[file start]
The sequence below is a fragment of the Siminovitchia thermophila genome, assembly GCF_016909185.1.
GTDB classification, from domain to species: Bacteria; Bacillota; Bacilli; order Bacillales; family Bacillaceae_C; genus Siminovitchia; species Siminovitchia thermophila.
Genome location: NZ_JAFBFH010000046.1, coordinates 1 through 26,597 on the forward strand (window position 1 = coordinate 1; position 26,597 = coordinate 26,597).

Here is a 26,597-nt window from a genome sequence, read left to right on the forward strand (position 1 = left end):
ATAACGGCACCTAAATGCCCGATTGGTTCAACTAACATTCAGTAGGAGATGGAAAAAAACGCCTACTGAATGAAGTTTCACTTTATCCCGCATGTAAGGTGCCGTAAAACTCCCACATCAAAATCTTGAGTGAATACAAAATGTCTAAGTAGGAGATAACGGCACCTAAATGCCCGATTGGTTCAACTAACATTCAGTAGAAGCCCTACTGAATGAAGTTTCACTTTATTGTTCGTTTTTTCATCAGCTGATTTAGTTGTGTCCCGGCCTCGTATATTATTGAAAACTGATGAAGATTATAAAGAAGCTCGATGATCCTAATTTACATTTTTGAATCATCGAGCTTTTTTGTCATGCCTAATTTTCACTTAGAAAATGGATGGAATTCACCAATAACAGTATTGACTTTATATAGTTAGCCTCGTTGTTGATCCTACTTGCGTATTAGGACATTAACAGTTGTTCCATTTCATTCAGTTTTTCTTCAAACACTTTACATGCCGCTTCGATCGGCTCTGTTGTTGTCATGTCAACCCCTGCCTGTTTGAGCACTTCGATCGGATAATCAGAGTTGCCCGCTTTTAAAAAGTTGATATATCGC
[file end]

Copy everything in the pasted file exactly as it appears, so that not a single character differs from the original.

The sequence below is a fragment of the Siminovitchia thermophila genome, assembly GCF_016909185.1.
GTDB classification, from domain to species: Bacteria; Bacillota; Bacilli; order Bacillales; family Bacillaceae_C; genus Siminovitchia; species Siminovitchia thermophila.
Genome location: NZ_JAFBFH010000046.1, coordinates 1 through 26,597 on the forward strand (window position 1 = coordinate 1; position 26,597 = coordinate 26,597).

Here is a 26,597-nt window from a genome sequence, read left to right on the forward strand (position 1 = left end):
ATAACGGCACCTAAATGCCCGATTGGTTCAACTAACATTCAGTAGGAGATGGAAAAAAACGCCTACTGAATGAAGTTTCACTTTATCCCGCATGTAAGGTGCCGTAAAACTCCCACATCAAAATCTTGAGTGAATACAAAATGTCTAAGTAGGAGATAACGGCACCTAAATGCCCGATTGGTTCAACTAACATTCAGTAGAAGCCCTACTGAATGAAGTTTCACTTTATTGTTCGTTTTTTCATCAGCTGATTTAGTTGTGTCCCGGCCTCGTATATTATTGAAAACTGATGAAGATTATAAAGAAGCTCGATGATCCTAATTTACATTTTTGAATCATCGAGCTTTTTTGTCATGCCTAATTTTCACTTAGAAAATGGATGGAATTCACCAATAACAGTATTGACTTTATATAGTTAGCCTCGTTGTTGATCCTACTTGCGTATTAGGACATTAACAGTTGTTCCATTTCATTCAGTTTTTCTTCAAACACTTTACATGCCGCTTCGATCGGCTCTGTTGTTGTCATGTCAACCCCTGCCTGTTTGAGCACTTCGATCGGATAATCAGAGTTGCCCGCTTTTAAAAAGTTGATATATCGC